Yoram Solomon, PhD
Nurses care about a different kind of fairness.
I was stumped... And that doesn't happen to me often. On Friday, I facilitated one of my full-day TRUST workshops, this time to the nurse leadership of a major healthcare provider. When discussing the six components of trustworthiness, I used the same exercise that I did for the past five or six months. I used the Ultimate Negotiation Game. All 150 participants teamed in pairs. I offered one member of each pair $10. That person (the "giver") had to decide how much of it to offer to their partner. They could offer $1, they could offer $10, or anything in between. It was their choice. The other member of the team (the "recipient") had to decide, based on that single offer, whether to accept or reject the offer. If he or she accepted the offer, they would both get what they agreed to. If he or she rejected it, neither one of them gets anything.
Historically (I documented it in The Book of Trust), more than 70% offered $1. That's the best economic offer. For the recipient, $1 is better than zero, so they should accept it. For the giver, if the recipient is likely to accept $1, offering $1 is therefore the most economic decision. When I conducted this in a large scale survey, 72% of recipients made the economic decision (to accept $1 or more). 13% rejected the offer, because it was not fair TO THEM. 10% rejected any offer other than $5, because they didn't want any kind of unfairness, and 5% rejected only the full $10 offer, because it wasn't fair TO THE OTHER PERSON.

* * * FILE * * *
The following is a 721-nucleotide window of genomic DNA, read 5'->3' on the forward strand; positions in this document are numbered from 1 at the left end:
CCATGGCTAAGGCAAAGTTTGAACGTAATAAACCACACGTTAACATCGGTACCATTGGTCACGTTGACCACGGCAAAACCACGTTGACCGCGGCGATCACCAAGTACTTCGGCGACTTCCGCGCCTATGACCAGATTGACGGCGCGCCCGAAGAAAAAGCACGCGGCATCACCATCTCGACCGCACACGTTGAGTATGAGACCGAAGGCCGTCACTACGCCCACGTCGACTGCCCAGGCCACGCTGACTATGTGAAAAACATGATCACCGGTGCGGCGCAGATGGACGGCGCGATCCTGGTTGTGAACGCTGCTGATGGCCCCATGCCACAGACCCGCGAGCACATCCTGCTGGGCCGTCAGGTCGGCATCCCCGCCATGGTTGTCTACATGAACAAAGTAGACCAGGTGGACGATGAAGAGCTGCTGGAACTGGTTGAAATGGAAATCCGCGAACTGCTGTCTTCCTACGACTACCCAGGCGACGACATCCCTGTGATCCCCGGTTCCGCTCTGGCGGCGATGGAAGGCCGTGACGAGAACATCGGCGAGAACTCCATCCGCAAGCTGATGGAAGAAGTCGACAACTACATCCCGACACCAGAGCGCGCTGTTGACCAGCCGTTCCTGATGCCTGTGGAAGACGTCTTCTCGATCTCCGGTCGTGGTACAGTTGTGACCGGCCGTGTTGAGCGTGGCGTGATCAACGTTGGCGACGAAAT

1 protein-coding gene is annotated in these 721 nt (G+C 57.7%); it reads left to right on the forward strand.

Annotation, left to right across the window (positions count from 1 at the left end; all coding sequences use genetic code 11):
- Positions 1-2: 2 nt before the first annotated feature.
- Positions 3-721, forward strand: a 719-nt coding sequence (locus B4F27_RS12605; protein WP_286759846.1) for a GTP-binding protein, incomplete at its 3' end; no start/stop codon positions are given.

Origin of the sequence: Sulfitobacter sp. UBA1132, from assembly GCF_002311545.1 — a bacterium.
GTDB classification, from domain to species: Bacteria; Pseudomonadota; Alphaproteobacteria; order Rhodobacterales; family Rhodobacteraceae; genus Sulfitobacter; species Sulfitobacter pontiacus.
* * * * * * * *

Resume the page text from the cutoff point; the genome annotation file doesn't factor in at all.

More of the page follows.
Except for nurses, that is...
We started the gave. I offered $10. In each pair, the "giver" made the one-time offer. The recipient then made the decision whether to accept or reject the offer. Then I asked, "how many of you have rejected the offer?" About 8 hands went up. Pretty typical. I asked the first person with his hand up, "what was the offer?"
"Ten dollars," he said.
OK, I expect 15% to reject the $10 offer. That was probably the only one to reject the $10 offer.
I pointed to the second person with her hand up, "What was the offer you got?"
Wait, what??? I had two of those in that group?
I asked the third one, and the fourth, and so on. They ALL rejected a $10 offer!
What was going on there???
So, I asked a second question, "who offered $1?"
I expected to see 70%+ of them. At least more than half. But not a single hand went up. No nurse leader offered $1. All those who rejected the offer were offered $10.
Nurses care much less about themselves than about you. To them, lack of fairness means that you get less than them. Remember that and thank a nurse the next time you see one.